Del Quentin Wilber December 18, 2000 Monday Final Edition Copyright 2000 The Baltimore Sun Company All Rights Reserved The Baltimore Sun December 18, 2000 Monday Final Edition
(BALTIMORE) -- Worried that his department is behind in technology and could have trouble attracting enough recruits, Baltimore Police Commissioner Edward T. Norris has been approaching businesses and nonprofit groups and asking for help - $1.2 million worth.
Norris has set up the Baltimore Police Foundation to solicit donations to buy equipment. He would especially like to purchase gadgets that track cellular telephones, wire-tapping devices and possibly surveillance cameras for street corners.
"This will enable me to buy some of this stuff and buy it quickly," Norris said.
Norris' goal is to raise $ 1.2 million in the next year - about a half of 1 percent of the department's $211 million budget. Only about a 10th of 1 percent of the department's budget, about $200,000, goes to equipment other than cars, while 88 percent of the budget pays for department salaries and benefits, a police spokeswoman said.
"In the scheme of things, it seems like a drop in the bucket," said Olive Waxter, executive director of the Baltimore Police Foundation, which began raising money about two months ago. "In actuality, that figure is such a tremendous improvement over what our equipment budget is today."
Norris also would like the foundation to fund a "real professional recruiting campaign" - if he can persuade the U.S. Justice Department to fund 500 additional police officers through grants.
The foundation has raised $200,000. If it raises $900,000, it would receive a $300,000 grant from the France-Merrick Foundation of Towson to achieve its $1.2 million goal, Waxter said.
In the foundation's first few months, Norris and Mayor Martin O'Malley have been playing a critical role in fund-raising, encouraging business leaders to contribute donations and get involved in the foundation, Waxter said.
They are also seeking business donations of equipment, services and experts, Waxter said.
The police foundation has held two luncheons and has approached dozens of nonprofit groups and businesses, including The Sun, in search of donations. The Sun has not decided whether it will contribute, said Luwanda Jenkins, the newspaper's director of community affairs.
Norris brought the idea of a police foundation from New York, where he spent two decades as an officer and became the deputy commissioner of operations.
In New York, the foundation is credited with raising $30 million over 30 years and buying a range of equipment from horses to bulletproof vests.
Norris has also modeled the Baltimore foundation after one that started several years ago in New Orleans and is credited with improving officer salaries and boosting recruiting.
Baltimore-area police departments, including those in Howard and Baltimore counties, have been using police foundations for years.
Baltimore County foundation
Cornelius J. Behan established the Baltimore County Police Foundation in 1980 when he became chief.
Instead of focusing on buying equipment and recruiting, Behan said he wanted the expertise of the business community.
The foundation does not focus on raising money, Behan said, but relies on businesses that lend the department experts and consultants.
Those experts and consultants helped him reorganize parts of the department, he said.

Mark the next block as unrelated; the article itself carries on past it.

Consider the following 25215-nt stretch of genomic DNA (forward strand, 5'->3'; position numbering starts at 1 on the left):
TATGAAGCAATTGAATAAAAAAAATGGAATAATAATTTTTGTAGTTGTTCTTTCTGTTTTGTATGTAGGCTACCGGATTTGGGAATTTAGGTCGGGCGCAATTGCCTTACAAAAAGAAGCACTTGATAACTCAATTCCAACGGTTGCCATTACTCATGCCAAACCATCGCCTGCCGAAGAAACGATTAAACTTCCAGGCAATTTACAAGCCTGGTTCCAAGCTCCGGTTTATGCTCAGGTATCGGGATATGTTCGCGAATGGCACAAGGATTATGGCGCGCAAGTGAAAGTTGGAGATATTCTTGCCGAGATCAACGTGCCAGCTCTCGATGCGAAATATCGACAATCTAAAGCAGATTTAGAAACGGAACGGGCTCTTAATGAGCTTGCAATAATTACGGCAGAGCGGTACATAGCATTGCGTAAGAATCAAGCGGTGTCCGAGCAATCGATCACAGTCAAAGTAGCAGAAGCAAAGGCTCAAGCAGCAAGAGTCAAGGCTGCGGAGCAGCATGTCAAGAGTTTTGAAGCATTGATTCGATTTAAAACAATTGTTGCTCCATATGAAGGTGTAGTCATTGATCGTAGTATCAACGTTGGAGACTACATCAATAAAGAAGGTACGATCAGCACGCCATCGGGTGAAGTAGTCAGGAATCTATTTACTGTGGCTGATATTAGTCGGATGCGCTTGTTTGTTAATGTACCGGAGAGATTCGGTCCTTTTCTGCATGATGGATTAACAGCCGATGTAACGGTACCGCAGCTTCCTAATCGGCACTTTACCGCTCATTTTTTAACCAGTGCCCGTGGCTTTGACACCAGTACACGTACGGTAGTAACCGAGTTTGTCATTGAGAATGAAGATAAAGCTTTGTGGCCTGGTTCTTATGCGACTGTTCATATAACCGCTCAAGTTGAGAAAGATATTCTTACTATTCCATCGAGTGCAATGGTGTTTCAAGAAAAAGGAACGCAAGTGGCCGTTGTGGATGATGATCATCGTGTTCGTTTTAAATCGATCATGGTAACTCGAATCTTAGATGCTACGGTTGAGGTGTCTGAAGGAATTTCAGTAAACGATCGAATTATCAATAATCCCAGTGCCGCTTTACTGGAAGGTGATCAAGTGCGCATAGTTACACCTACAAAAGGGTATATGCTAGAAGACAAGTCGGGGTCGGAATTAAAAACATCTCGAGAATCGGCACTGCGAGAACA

For the most part, policing experts say foundations have worked well in departments across the country.
"Foundation funds have allowed many police departments to experiment with equipment and new ideas that might not be funded through the standard budget," said Sheldon F. Greenberg, who runs the Police Executive Leadership Program at the Johns Hopkins University.
Some watchdog groups worry that money going to the police department might result in conflicts of interest.
"You end up with the off-screen privatization of the police department," said Kathleen S. Skullney, executive director of Common Cause/Maryland. "This has potential to be classic conflict of interest."
Skullney also expressed concern about disclosure of donors and of expenses. Under the Internal Revenue Service tax code, the police foundation would not be required to disclose donors' names, just the total amount raised by the foundation.
Possible problems seen
That could cause problems, Skullney said.
"The real concern is the influence and lack of public accountability for that influence," she said.
But foundation officials said they have set up barriers to prevent conflicts but said they have not decided whether they will fully disclose names of their donors.
The New York and New Orleans foundations publish donors' identities in annual reports but will accept anonymous donations.
Waxter said the Baltimore foundation would operate separately from the Police Department, with a board of directors who would evaluate police requests for money.
H. Furlong Baldwin, president and chief executive officer of Mercantile Bank, and Donald J. Shepard, president and CEO of Aegon USA, are co-chairmen of the foundation.
Baldwin, who played an instrumental role in establishing Baltimore County's police foundation, said Baltimore needs help.
'Return on our investment'
"For longer than I can remember, people have been complaining about crime and education in this city," he said. "I can think of nothing we give to or contemplate giving to that will give us a quicker return on our investment."
Some groups said they support the foundation but worry that the Police Department might siphon community funds from their efforts.
"Everyone gets tapped out at some point," said Mitchell Klein, an organizer for the Association for Community Organizations for Reform Now, which is an advocate for low-income residents. "As long as it doesn't compete with what we are trying to do..., it is good for the community."